Office of Operations
21st Century Operations Using 21st Century Technologies Unified Command

A unified command structure can operate alongside an incident command system. According to the Southern California Firestorm 2003: Report for the Wildland Fire Lessons Learned Center, “Unified command proved far more effective when agency representatives had the authority to make decisions on behalf of their agency concerning resources and strategy (during the southern California wildfires). Incident command and staff said that law enforcement agencies, transportation departments, utilities, and others needed to be co-located in unified command. Respondents said they would like to see plans targeting incident command posts and planned trigger points to establish unified command and dispatch its staffing. For example, when a trigger point for evacuations is reached, the sheriff’s office, highway patrol, and department of transportation would move toward a planned incident command posts and deputies would move to traffic chokepoints. If evacuation is needed, deputies are already on site.” Use of Specialty Teams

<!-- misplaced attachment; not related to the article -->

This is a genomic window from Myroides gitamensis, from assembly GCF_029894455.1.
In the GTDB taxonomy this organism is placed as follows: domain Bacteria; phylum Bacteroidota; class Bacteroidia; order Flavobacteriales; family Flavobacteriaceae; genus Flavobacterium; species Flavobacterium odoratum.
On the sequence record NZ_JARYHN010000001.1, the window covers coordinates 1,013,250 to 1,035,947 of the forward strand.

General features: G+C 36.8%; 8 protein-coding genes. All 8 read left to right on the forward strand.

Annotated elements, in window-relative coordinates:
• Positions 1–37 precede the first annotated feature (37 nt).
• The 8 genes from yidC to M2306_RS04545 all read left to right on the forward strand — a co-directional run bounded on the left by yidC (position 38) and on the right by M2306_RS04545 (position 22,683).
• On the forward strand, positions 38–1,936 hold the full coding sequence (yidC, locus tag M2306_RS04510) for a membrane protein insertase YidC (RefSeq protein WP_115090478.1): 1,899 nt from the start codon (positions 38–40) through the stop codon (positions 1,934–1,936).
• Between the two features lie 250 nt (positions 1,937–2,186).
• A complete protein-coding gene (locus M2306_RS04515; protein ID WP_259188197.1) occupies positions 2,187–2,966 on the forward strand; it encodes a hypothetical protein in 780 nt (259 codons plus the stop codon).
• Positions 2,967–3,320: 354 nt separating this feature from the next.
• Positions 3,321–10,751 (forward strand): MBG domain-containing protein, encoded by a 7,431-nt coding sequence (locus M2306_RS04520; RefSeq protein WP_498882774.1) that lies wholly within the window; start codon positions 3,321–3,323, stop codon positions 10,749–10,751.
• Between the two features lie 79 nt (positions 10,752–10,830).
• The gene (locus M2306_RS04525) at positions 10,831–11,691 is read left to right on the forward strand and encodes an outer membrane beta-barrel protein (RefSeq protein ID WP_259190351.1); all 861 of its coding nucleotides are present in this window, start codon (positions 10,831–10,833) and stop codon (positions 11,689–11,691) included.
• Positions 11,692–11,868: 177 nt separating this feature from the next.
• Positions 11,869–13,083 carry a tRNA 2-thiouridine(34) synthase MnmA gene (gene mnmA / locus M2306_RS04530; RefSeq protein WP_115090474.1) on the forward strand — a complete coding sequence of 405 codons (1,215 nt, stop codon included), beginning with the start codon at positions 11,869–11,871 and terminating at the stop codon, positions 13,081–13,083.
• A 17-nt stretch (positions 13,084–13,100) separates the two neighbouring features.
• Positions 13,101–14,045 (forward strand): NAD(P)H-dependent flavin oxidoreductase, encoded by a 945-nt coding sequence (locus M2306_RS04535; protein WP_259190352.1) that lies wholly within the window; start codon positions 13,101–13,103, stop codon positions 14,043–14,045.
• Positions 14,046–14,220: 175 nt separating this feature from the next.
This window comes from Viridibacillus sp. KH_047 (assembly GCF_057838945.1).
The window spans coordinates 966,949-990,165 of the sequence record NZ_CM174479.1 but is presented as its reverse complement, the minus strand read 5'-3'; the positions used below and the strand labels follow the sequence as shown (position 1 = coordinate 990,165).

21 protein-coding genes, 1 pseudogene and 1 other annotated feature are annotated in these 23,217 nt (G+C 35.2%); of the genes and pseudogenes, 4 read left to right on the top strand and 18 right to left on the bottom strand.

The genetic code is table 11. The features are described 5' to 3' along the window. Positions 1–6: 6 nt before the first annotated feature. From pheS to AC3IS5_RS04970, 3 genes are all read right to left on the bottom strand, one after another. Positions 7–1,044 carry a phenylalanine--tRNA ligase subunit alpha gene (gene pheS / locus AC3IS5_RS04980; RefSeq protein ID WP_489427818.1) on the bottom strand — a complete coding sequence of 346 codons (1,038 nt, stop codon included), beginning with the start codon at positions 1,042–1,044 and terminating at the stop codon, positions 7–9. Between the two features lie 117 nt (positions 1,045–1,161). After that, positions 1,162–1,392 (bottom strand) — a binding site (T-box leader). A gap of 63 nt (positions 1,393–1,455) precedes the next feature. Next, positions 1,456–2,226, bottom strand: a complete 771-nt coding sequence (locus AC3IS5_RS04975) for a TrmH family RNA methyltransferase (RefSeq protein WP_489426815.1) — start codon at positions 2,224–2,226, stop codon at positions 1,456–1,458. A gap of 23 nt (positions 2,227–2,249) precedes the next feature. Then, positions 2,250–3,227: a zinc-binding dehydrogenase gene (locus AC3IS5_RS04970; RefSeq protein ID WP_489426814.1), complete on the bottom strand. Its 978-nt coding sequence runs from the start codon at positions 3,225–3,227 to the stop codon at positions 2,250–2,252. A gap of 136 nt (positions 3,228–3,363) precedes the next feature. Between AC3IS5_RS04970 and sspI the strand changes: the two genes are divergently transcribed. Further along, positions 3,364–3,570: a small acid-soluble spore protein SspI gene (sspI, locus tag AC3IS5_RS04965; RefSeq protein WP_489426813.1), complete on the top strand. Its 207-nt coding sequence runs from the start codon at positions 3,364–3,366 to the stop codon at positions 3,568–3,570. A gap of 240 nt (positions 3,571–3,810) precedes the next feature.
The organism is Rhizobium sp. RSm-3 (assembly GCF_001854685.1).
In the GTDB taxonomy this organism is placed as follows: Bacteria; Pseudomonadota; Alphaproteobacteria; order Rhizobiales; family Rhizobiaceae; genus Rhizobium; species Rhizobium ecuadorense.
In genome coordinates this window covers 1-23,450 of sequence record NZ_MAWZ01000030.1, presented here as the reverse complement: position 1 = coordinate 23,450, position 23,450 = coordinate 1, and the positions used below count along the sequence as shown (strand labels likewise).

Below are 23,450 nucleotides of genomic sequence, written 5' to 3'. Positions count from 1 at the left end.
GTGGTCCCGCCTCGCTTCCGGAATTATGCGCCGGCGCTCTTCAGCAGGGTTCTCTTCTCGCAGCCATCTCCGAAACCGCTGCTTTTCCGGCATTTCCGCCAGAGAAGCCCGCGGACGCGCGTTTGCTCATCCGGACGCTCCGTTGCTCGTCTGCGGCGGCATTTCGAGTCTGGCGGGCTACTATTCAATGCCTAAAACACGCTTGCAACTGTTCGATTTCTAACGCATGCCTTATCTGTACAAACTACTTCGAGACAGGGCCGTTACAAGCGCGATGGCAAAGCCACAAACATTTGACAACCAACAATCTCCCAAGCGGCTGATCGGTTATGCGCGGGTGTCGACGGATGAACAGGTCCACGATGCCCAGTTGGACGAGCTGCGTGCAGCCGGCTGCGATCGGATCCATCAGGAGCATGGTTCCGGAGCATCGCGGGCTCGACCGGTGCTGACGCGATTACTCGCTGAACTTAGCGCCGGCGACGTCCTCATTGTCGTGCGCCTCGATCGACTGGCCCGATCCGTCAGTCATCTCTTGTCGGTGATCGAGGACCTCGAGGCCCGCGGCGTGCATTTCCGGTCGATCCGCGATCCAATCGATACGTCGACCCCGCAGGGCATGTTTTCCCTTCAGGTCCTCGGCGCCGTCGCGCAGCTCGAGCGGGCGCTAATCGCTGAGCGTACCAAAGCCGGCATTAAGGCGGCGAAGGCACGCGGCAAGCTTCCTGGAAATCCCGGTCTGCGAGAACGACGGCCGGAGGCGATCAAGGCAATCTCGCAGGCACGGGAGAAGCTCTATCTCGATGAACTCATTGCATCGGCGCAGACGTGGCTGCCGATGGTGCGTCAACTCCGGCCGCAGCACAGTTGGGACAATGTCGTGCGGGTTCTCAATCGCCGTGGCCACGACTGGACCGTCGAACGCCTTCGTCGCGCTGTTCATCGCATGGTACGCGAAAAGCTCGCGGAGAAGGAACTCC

Specialty teams have been deployed that can assist in an evacuation situation. According to Effects of Catastrophic Events on Transportation System Management and Operations: Cross-Cutting Study, during the Washington, DC, terrorist attack, “tiger teams were deployed to assist the Northern Virginia District.” Tiger teams are Virginia Department of Transportation crewmembers who are deployed to regions in the state that need additional assistance in preparing for and responding to severe weather events or any other emergencies involving the roads and highways.

February 7, 2006
Publication #FHWA–HOP-08-015